“Ron’s Gone Wrong” is an animated feature film released by Disney’s Twentieth Century Studios and Locksmith Animation in October of 2021. Though not considered a box office smash hit in terms of gross earnings when compared to other animated films, it has an 80% rating on Rotten Tomatoes.
In broad strokes, the storyline follows Barney, a socially awkward boy navigating through peer interactions in school and in life with some difficulty. In the world set by the storytellers, B-Bots (smart robots connected online) are both a basic necessity for a social life and the epitome of social status. When Barney finally gets his robot, Ron, it doesn’t work like the others, and from its severe malfunctions comes all the hilarious comedy in the script. The plot thickens with villainous masterminds and unlikely heroes and in the end, as expected, good wins.
In the whimsical world of Ron’s Gone Wrong, the attachment to technology is painted as comic. From parents ignoring children because of such technology, to kids bullying each other in real life with the use of that same technology, to kids getting depressed because of online trolling, everything is a joke. No surprise there, the movie is a comedy after all – it is supposed to be a family-friendly, laugh-out-loud kind of distraction!
On the surface, this might be just another family-friendly movie with the traditional battle between good and evil. But film, much as many other forms of art, has the ability to capture and interpret its current sociological environment in a way that is self-reflective, while also proposing a veiled judgment on its condition.
Though we may never know if such portrayal of current society was intentional or just an accidental byproduct of the story the producers chose to tell, we can certainly look at it as a subtle exposure of an underlying problem affecting an entire generation – technology addiction.
Studies have shown that technology addiction is real and quantifiable. The excessive use of technology has effects similar to substance abuse in the brain, including the activation of the brain’s reward centers (release of dopamine) and the disruption of neural pathways related to executive functioning.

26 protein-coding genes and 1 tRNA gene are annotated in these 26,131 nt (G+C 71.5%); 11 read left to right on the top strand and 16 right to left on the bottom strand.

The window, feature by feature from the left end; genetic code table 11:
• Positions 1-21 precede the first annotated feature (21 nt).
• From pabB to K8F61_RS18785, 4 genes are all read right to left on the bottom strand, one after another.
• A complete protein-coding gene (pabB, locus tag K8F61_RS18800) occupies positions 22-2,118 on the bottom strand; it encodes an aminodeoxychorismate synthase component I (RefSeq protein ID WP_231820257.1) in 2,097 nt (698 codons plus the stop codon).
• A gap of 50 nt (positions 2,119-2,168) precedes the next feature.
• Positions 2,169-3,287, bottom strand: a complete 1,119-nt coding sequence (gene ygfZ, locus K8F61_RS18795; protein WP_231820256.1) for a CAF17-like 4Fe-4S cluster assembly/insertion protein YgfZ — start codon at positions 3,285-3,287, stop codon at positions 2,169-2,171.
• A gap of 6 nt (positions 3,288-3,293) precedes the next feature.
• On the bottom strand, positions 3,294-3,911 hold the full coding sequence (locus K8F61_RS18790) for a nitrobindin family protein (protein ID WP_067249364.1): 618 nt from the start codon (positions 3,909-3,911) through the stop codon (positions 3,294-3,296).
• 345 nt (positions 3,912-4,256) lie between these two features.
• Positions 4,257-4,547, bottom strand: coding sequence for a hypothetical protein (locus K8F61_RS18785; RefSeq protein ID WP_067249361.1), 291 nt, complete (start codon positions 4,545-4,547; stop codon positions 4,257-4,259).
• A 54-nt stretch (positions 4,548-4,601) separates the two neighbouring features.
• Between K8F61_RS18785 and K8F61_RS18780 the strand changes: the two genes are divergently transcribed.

But beyond chemistry and biology, beyond numbers and analysis is the human factor. Human beings were made to live in society. Real, human, real-life connection is a beautiful thing!
Physical contact is actually good for your health! During a hug, for example, the brain releases oxytocin, a hormone that relaxes us and lowers anxiety. A 20-second hug can effectively lower blood pressure and reduce the stress hormone norepinephrine.
A study in Germany found that the volume of grey matter in certain parts of the brain can quickly change depending on how often a person is outside.
For children, outdoor play is not only beneficial, but also crucial for the brain's healthy development. Researchers say that the frontal cortex (responsible for controlling emotions and problem solving) is activated during playtime.
So what can we learn from Ron’s Gone Wrong? (Spoiler alert!) In the movie, though colorful, the picture of how damaging technology addiction can be is clear if you choose to see it. Lives can be destroyed if priorities are placed on tech instead of people. Even Ron, the robot, understands that real relationships are more important than online connections, and sacrifices himself to grant his friend and the entire world the path to such freedom.
Technology itself is not the problem. Eradicating technology is not the solution. Much like in the movie, the problem lies in the unrestricted, obsessive, continual use of technology. The scale tips when technology takes over and controls us, instead of being a tool under our control. In the end of the movie, good triumphs over evil when technology subsides, and human interaction prevails. Technology remains there, but not at the cost of real relationships. For the characters in the story, the change was costly and dangerous. For us, it doesn’t have to be.
Choose to live intentionally. Look up from the screen, put the device away, and live fully.
An accomplished translator and writer, Cami has been in the creative field for nearly two decades. Her experience as a linguist in several fields, paired with her background as a native Latina immigrant, born and raised in Brazil and naturalized American citizen gives her a unique perspective on the social and cultural context of our society. She has been with Techless since 2022 and currently lives in Michigan with her husband of twelve years and their eight-year-old son.